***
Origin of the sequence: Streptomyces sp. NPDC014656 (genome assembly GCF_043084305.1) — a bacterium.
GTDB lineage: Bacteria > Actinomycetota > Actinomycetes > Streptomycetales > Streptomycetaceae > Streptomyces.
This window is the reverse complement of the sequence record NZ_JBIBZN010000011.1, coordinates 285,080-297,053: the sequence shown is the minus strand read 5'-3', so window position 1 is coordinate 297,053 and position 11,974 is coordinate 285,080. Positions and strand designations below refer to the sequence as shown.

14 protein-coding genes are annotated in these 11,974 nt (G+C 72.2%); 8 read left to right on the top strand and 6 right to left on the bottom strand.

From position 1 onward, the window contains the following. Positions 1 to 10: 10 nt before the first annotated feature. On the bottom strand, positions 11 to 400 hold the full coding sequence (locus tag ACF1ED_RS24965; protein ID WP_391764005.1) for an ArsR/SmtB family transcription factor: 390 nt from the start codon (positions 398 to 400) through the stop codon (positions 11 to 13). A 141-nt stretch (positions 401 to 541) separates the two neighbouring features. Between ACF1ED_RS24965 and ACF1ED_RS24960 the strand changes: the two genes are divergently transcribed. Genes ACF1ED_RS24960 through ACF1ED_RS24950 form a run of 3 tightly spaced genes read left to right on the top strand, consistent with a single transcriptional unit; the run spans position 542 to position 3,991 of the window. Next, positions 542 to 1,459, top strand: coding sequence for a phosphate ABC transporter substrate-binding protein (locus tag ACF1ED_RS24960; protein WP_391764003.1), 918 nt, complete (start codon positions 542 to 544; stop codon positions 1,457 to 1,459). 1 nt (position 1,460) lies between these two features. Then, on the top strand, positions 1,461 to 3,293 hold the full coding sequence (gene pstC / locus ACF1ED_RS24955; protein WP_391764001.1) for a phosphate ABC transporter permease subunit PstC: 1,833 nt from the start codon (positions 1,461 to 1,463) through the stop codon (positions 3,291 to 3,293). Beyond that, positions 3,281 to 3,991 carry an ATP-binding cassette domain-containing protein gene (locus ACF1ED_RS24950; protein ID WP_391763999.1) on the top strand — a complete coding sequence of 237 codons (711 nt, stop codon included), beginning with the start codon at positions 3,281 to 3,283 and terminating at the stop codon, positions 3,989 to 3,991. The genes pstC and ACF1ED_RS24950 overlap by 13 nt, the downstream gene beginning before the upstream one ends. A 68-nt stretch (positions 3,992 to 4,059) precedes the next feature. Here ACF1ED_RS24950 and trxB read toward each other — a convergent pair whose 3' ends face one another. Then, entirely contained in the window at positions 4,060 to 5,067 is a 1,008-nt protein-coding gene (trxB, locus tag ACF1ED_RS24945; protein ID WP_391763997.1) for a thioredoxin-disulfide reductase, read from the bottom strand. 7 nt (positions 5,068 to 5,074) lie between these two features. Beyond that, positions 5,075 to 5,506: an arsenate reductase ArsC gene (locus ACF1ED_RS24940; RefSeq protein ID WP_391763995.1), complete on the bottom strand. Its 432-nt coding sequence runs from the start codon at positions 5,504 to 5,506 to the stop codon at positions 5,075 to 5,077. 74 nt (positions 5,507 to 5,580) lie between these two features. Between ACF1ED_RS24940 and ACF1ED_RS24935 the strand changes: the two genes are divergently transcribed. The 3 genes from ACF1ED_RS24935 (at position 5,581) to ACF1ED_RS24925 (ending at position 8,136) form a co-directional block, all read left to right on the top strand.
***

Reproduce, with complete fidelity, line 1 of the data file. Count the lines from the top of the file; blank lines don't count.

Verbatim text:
Origin of the sequence: Streptomyces sp. NPDC014656 (genome assembly GCF_043084305.1) — a bacterium.